in one step. (That is, don't worry about the __init__ function in the
class Point2 or draw a frame for it. Later on in the course we will
worry about this function.)
To help you with this assignment, we are providing a worked example. The code
is a2_example.py. Here are two diagrams of the execution of the example
one by Prof Lee and
one by Prof Marschner. We give two solutions to give an idea
about variations in notation we don't care about, like whether or not you draw
a box around the class name in the upper-right of an object.
The Code to Execute
Below, and also in the file a2.py,
is the code you are to work with. Your submission should consist of a diagram,
compliant with the notational conventions discussed above,
what happens during the execution of lines 44-50 when you run this script by typing
python a2.py”. Don't draw the class object for
Point2 or the function objects for the five function
The class definition for
Point2 in lines 5-9 below means that a constructor
Point2(100,200) creates a new Point2 object with an
x attribute holding the value 100.0 and a
holding the value 200.0.
Employing our notation correctly is a way of proving that
you know what
h2 store or refer to,
and that you know whether or not each function does what its specification
claims it does.
We'll tell you that our solution depicts 5 global variables, between 2 and 8
objects (inclusive), and between 5 and 8 crossed-out frames
(inclusive). Our solution also indicates to us that at least one of the function specifications is
5 class Point2(object):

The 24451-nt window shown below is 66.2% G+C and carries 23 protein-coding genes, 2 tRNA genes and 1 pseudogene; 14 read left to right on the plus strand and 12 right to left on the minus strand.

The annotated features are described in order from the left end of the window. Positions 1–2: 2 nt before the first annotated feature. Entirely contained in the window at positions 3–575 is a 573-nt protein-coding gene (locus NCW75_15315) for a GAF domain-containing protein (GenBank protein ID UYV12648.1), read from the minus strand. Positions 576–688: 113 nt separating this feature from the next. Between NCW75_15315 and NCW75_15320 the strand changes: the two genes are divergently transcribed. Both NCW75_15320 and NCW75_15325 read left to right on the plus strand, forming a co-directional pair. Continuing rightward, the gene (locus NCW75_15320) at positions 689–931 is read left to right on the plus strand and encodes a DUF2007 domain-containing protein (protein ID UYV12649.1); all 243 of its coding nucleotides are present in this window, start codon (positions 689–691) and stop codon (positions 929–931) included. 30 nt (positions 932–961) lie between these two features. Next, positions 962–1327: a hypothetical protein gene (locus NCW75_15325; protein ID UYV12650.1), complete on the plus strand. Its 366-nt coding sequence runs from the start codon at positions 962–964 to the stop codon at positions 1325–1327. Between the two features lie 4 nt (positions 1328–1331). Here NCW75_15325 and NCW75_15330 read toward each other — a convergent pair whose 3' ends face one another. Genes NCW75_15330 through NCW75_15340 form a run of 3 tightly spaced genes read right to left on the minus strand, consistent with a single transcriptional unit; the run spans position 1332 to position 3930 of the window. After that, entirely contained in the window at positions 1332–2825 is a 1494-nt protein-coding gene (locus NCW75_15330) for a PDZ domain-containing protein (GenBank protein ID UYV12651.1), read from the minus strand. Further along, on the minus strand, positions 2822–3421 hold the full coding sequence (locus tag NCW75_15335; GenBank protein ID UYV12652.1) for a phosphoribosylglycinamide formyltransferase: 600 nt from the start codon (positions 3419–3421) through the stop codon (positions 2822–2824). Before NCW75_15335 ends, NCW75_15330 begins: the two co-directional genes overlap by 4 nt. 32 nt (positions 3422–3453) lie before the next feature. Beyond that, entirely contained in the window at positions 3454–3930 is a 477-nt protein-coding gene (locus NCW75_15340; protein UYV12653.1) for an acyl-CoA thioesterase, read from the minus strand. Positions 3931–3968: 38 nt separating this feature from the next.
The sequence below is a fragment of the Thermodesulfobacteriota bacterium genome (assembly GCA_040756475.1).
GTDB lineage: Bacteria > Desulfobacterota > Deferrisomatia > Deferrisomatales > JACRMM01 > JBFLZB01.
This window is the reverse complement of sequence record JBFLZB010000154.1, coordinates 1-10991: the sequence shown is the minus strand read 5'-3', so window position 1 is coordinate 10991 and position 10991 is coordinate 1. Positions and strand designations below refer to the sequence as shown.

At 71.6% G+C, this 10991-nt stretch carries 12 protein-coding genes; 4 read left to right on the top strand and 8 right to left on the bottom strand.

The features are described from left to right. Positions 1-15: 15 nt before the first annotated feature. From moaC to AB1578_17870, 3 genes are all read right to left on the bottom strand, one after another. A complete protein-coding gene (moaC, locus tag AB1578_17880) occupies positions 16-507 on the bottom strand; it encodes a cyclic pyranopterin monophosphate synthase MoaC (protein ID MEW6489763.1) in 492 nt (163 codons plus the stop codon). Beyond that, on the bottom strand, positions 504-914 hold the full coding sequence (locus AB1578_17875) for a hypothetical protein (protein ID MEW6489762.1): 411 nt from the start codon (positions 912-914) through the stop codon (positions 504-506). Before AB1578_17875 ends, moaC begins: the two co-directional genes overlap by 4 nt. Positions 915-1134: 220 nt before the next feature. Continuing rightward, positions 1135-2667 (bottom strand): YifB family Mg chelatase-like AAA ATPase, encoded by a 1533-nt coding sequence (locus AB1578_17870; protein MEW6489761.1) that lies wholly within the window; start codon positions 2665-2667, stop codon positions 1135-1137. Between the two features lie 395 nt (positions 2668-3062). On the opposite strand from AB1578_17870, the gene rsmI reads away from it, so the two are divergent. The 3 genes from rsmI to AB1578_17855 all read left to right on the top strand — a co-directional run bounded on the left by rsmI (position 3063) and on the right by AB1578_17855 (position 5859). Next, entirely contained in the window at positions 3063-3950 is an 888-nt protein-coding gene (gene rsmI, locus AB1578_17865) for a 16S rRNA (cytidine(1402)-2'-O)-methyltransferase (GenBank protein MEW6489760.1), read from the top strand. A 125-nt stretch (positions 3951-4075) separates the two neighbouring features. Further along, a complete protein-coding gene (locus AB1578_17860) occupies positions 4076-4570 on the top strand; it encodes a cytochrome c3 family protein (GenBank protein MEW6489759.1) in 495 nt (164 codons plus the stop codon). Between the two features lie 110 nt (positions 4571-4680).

6 """A class representing points in a 2D plane."""
7 def __init__(self,x,y):
8 self.x = float(x)
9 self.y = float(y)
11 def midpoint(p,q):
12 """Return: a new point at the midpoint of the points p and q."""
13 mx = (p.x + q.x) / 2
14 my = (p.y + q.y) / 2
15 mp = Point2(mx, my)
16 return mp
18 def move_to_mid(p, q):
19 """Move p to the midpoint of p and q."""
20 p = midpoint(p,q)
22 def min_max(p, q):
23 """Move p to bottom left and q to upper right of the rectangle they define."""
24 if q.x < p.x:
25 t = p.x
26 p.x = q.x
27 q.x = t
28 if q.y < p.y:
29 t = p.y
30 p.y = q.y
31 q.y = t
33 def dist_sqr(p,q):
34 """The squared distance between the points p and q."""
35 dx = p.x - q.x
36 dy = p.y - q.y
37 return dx**2 + dy**2
39 def half_dist_sqr(p,q):
40 """The square of half the distance from p to q."""
41 mp = midpoint(p,q)
42 return dist_sqr(mp, p)
44 a = Point2(1, 2)
45 b = Point2(5, 0)
46 c = midpoint(a, b)
47 min_max(c, a)
48 h1 = half_dist_sqr(a, b)
49 move_to_mid(a, b)
50 h2 = dist_sqr(a, b)
Using Python Tutor
You should definitely run this code on your computer, and add some print statements
at the end to show you what values ended up where. You can catch most mistakes you might
make by comparing your on-paper results to the results of actual execution.